We are moving into a phase of modernity marked by the lobbyist, the very, very limited liability corporation, the MBA, sucker problems, secularization (or rather reinvention of new sacred values like flags to replace altars), the tax man, fear of the boss, spending the weekend in interesting places and the workweek in a putatively less interesting one, the separation of work and leisure (though the two would look identical to someone from a wiser era), the retirement plan, argumentative intellectuals who would disagree with this definition of modernity, literal thinking, inductive inference [Taleb is very skeptical towards predicting future outcomes by extrapolating the past], philosophy of science, smooth surfaces, and egocentric architects. Violence is transferred from individuals to states. So is financial indiscipline. At the center of all this is the denial of antifragility.
I will not explain what he means with antifragility here; you should find out for yourself by reading this wonderful book. You might be irritated by his ability to put just about everything in a different light in a polemic way. But that’s exactly why you will gain new insights and be able to look at more things from a different angle.
Onbehagen (Discontent). Bas Heijne. A Dutch essay. A sharp analysis on why populism is rising and why that is inevitable. Heijne, a Dutch essayist who studied English language and literature and writes an influential column in NRC Handelsblad, questions if the worldview that he grew up with (i.e. progress) is still valid. With the help of fiction (again, remarkably, Dostoevsky and Conrad) he comes to the conclusion that we should not overestimate human rationality. He writes (book available in Dutch only as far as I know):
Wanneer het humanisme te zeker van zichzelf wordt, wordt het onherroepelijk naïef – en ook hypocriet. De mens laat zich niet rationeel beheersen. Hoed je voor de overmoed van de rede, het idee dat de wereld zich een kant op laat sturen, dat beschaving een blijvende garantie is tegen menselijke agressie en vernietingsdrang. Beschaving en verlichting roepen het onheil over zichzelf af zodra ze blind worden voor tegenkrachten – van buitenaf maar ook van binnenuit.
World beyond Your Head. Matthew Crawford. On my “to read” list for this holiday. From what I read about this book in Heijne’s essay (see above), Crawford goes on a philosophical journey to unravel why our contemporary society is at odds with human nature. The short supply of attention these days is not the result of technology (which helped shape social media and anecdotal news feeds). It is rooted in the philosophical worldview on the self, on the individual. The Guardian writes: “Like the Enlightenment philosophers he rebukes, Crawford makes deductions that stretch commonsense logic to its maximum extent and may have readers performing intellectual somersaults over his reasoning. For those who persevere, the experience should be rich and rewarding.”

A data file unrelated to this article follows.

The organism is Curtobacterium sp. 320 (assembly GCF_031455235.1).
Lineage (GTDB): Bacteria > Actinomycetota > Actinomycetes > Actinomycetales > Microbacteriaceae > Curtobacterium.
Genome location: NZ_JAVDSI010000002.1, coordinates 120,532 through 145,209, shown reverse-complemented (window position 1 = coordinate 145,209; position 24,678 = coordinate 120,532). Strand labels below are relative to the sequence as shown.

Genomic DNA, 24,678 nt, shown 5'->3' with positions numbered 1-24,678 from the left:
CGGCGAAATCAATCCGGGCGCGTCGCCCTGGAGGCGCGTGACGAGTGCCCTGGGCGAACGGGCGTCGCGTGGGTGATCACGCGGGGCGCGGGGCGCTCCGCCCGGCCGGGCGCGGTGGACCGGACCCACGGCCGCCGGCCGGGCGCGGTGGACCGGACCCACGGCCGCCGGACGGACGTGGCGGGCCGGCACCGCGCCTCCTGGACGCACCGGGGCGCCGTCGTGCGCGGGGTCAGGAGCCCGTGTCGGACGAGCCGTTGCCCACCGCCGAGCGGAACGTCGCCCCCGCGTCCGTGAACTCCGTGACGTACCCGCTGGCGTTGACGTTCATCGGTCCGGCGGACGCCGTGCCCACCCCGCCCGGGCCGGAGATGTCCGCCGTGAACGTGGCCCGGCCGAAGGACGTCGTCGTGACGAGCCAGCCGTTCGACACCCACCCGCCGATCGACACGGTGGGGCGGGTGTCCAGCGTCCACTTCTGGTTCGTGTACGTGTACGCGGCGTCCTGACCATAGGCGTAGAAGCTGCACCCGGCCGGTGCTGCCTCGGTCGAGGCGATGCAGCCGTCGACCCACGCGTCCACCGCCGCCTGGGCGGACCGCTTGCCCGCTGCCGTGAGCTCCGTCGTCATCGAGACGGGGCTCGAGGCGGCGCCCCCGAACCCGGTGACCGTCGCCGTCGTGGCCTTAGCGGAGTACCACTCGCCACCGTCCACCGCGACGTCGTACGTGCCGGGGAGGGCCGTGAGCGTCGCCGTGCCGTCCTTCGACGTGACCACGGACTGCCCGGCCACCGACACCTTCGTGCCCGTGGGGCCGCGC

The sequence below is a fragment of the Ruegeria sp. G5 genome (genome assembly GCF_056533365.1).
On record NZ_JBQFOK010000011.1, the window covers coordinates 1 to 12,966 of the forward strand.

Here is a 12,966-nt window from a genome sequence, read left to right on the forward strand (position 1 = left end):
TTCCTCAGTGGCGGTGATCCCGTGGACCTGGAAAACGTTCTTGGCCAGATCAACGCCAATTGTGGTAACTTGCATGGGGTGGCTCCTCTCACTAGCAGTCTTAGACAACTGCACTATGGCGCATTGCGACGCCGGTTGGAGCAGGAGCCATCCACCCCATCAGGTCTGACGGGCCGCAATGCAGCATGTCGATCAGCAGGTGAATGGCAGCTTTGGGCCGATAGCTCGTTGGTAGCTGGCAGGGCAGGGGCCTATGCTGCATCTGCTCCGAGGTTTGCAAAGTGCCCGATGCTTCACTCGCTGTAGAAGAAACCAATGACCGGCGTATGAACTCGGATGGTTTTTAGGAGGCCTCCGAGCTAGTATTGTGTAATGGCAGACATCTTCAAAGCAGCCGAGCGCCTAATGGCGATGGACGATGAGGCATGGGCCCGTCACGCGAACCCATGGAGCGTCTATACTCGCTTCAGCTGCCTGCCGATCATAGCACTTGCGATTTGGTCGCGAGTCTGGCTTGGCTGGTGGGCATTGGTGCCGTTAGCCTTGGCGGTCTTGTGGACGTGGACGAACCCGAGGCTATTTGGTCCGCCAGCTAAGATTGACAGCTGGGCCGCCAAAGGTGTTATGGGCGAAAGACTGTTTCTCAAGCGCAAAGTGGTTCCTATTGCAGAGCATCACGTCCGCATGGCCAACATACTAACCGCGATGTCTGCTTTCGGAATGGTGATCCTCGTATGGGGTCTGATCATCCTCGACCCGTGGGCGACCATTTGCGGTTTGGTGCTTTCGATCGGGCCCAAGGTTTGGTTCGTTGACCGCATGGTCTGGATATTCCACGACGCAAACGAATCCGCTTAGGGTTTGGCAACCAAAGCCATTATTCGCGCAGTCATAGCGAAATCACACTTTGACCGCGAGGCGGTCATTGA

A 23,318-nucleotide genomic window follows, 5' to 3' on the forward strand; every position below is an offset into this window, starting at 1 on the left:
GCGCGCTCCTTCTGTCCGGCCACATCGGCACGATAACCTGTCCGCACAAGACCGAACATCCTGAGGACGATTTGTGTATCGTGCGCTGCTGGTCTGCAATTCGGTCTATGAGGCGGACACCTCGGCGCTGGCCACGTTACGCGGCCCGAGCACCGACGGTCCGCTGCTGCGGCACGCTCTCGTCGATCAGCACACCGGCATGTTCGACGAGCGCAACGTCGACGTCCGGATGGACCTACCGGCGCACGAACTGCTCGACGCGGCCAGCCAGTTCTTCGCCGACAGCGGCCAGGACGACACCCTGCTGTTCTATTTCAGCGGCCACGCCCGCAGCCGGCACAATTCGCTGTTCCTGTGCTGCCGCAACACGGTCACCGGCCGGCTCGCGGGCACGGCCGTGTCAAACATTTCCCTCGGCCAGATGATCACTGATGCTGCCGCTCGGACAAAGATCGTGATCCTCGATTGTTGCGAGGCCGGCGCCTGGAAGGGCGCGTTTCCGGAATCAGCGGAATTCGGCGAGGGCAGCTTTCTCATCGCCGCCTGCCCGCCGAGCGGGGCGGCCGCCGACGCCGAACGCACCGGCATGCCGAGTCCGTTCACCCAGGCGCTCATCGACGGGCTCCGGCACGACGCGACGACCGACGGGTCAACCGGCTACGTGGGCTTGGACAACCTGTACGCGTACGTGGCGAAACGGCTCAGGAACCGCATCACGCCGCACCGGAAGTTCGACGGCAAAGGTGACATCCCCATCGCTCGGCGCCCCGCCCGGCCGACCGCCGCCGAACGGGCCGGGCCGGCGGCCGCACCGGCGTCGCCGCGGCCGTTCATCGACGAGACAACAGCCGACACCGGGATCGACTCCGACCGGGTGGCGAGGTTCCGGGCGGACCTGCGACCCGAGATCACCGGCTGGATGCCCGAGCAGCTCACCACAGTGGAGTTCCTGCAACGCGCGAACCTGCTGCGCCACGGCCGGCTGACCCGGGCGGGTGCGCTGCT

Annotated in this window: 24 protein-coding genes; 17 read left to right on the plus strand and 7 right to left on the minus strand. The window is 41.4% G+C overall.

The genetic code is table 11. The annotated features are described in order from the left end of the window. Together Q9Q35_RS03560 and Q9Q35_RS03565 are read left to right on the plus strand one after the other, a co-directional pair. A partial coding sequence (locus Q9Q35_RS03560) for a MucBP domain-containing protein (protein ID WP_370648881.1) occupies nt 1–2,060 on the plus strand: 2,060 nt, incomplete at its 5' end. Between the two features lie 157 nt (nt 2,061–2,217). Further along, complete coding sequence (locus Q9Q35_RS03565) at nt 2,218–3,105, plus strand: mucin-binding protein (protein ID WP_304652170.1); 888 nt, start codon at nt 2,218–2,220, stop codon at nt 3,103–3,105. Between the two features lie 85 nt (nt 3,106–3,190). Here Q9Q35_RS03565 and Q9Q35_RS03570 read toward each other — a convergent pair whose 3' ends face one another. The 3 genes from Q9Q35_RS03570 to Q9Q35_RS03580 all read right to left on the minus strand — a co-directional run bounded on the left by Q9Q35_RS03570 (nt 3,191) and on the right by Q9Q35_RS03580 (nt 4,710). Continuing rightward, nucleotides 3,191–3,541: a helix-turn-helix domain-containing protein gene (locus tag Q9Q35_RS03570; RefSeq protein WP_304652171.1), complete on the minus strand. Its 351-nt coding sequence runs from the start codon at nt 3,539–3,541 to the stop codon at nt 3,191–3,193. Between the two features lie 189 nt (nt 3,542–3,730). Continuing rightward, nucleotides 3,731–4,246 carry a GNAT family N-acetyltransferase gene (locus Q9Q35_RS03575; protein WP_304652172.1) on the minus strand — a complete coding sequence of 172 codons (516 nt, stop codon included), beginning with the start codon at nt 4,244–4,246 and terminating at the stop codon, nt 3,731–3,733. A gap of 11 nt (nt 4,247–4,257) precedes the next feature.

Progress. Johan Norberg. This book by Johan Norberg, an economic historian, made this list because of an article in The Economist earlier this year. On top of that, it showed up as one of the ‘books of the year’ in the same newspaper. Also, it seems that this is an upbeat book that sits all the way on the right hand side of my makeshift scale from ‘pessimism’ to ‘optimism’. If you want to learn about the arguments of both the deniers of, and believers in, progress, Norberg’s book seems to be the book to learn about the argument of the ‘optimists’. The Economist writes:
Mr Norberg agrees with Steven Pinker, a psychologist, that humankind is also experiencing a “moral Flynn Effect” [the Flynn effect is a gradual rise in average IQ-scores since the 1930s]. As people grow more adept to abstract thought, they find it easier to imagine themselves in other people’s shoes. And there is plenty of evidence that society has grown more tolerant. As recently as 1964, even the American Civil Liberties Union agreed that homosexuals should be barred from government jobs.
To summarize: whether you are an ‘optimist’ or a ‘pessimist’, you should read up on the arguments of both sides presented in this year’s holiday reading list. These books will present different sides of the argument and will surely help you be a more creative decision-maker. Happy holidays, and happy reading!
P.S. For those of you who worry I abandoned my project “What Every Manager Should Know About…” in relation to the EU-guideline on the disclosure on non-financial information, fear not: I will be back with post #3 in that series – on governance and corruption – in January.